Village Web Site Forum

Denis Marshall Pickles
Monday, February 18, 2013 18:50
Air Raid Wardens 1940
It can’t be 73 years since that photograph of the Sutton-in-Craven Air Raid Wardens was taken! But it is, and I can remember such a large number of them so clearly. Despite my protestation that I am not old enough to be as old as I am, I guess I must be! The photograph triggers so many memories of my childhood and youth in Sutton. Many of the men standing on the steps of St Thomas’ Hall were neighbours and fathers of the boys and girls I grew up with.

On the back row in the middle, there’s George Wilcock [not Wilcox] We lived next door to the Wilcock family in Hazel Grove. After service in the Fire Service and the Royal Navy, George and the family emigrated to Canada shortly after the war, . His children, Brian, Peter and Christine remained lifelong friends. Brian and I keep in touch - easily done these days of e-mails and cheap telephone calls. He still retains more than a trace of a Yorkshire accent so I always know it’s him on the line. Sadly Peter and Christine are no longer with us. Also on the back row is Harold Baker. For a while, probably when this photo was taken, I was of the firm belief that Harold would be my father-in-law. I was in the same class at the Council School as his daughter Mary when Mary and I became engaged. We were in Standard 1, Miss Padget’s class, and Mary and I were delegated to stay in at ‘play time’ - to fill the ink wells or something! Anyway, I was coerced into kissing her little finger and she reciprocated after which she told me that we were engaged to be married! I was scared stiff! I daren’t tell my mother. But I learned that you have to be careful of the opposite sex.
Also near the back, is Alf Mitchell who lived on Ash Grove. Alf was the chauffeur for Col. Bateman and it was Alf who taught me to drive as soon as I was 17 yrs old. In fact I could drive before I was 17. We were living in Bent Lane then and my father had a pre-war Wolsley 12 hp. Alf taught me in the field behind our bungalow [where Yeadon House stood] Excellent tuition - double de-clutching, three point turns, the Highway code. I passed the test first time. Next to Alf is Fred Birtwhistle who lived in Bent Lane. I’m afraid that we used to annoy Fred and Ida by playing ball against the cement rendered gable end of his terrace house. And then there’s Alan Barrett, father of Robert and John. They lived on Holme Lane. Robert and I were in the same form at the Grammar school. The Barrett family were ’big in t’ Chapel’ and very keen tennis players. Alan’s brother Frank from Boundary Avenue, also on the photograph, featured among the tennis players. I recall with much pleasure the times we spent on the tennis courts in the Park. Alan, Frank and Raymond Clough, taught youngsters how to play, encouraged them and organised tournaments for players of all ages and abilities.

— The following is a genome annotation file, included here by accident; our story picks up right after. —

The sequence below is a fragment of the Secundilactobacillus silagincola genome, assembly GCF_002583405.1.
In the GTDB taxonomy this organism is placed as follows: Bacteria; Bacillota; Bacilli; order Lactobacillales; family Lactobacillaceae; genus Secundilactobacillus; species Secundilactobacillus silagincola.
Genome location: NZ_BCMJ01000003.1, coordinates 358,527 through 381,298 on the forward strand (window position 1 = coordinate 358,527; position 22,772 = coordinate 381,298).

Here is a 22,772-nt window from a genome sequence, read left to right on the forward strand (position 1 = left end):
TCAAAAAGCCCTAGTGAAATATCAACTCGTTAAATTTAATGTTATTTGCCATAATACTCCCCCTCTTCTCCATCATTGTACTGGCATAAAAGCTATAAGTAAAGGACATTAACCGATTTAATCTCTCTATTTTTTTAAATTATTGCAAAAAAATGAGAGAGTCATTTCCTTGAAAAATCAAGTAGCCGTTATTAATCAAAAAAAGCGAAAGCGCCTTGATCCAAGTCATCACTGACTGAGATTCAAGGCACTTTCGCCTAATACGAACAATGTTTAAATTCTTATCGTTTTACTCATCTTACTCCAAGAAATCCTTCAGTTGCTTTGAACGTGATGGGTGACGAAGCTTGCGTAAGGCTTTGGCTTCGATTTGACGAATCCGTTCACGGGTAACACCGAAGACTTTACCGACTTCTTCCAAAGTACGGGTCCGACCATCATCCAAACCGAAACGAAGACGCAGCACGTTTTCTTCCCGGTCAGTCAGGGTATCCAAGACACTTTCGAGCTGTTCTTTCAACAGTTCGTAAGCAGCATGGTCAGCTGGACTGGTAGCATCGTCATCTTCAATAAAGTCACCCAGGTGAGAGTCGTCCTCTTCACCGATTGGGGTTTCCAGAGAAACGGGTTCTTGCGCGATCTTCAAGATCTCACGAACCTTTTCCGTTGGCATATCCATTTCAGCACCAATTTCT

Reg Allen lived in the detached bungalow at the bottom of Bent Lane. He had a grocers shop in Utley and a pre war Austin car - fawn in colour and polished to perfection. It can’t have done much mileage during the war, petrol being rationed, but it was kept in pristine condition. In fact the bonnet was polished so much that the top coat of paint had been worn away revealing the undercoat. His son Brian was one of the Hazel Grove gang and the proud possessor of numerous Dinky cars which travelled the earthen tracks which we carved and dug into Robinson’s Dog Field at the top of the ’New Road’ [Hazel Grove Road] Simple pleasures!

Cyril Midgley, the father of the twins Ruth and Jean lived in Hazel Grove. He was the manager of the Co-op. Ruth and Jean were about 5 years older than myself and I remember that when I started the Grammar School in 1945 I carried my books in a satchel which Jean no longer required. I also used to borrow the twins super-duper sledge whenever it snowed and used it both in Thompson’s field [near the 1900 bridge] and in Wallbank’s field up Crag Lane. Edward Greenwood, the Naturalist, was the father of my friend Peter Greenwood who sadly died when he was only 21yrs old. George Catterall worked in Bairstow’s Mill in the little gate office near the Sand Park. George was a Liverpudlian with a very strong voice - Alan’s dad. I think he served in the navy in WW1.
Donald Laycock lived in the terrace of houses near the bottom of Crag Lane. His son David contributes quite frequently from down under and his son Alan Laycock has had an illustrious career as an artist. Hugh Spencer and Walter Schoon lived in Hazel Grove Road. Sheila Spencer, she with the golden curly hair, was one of my playmates before the war. I wonder what happened to her?
Yes, it’s a great photo - one which for me stirs up so many happy memories.

David Laycock
Thursday, February 21, 2013 10:28
Hi young Denis,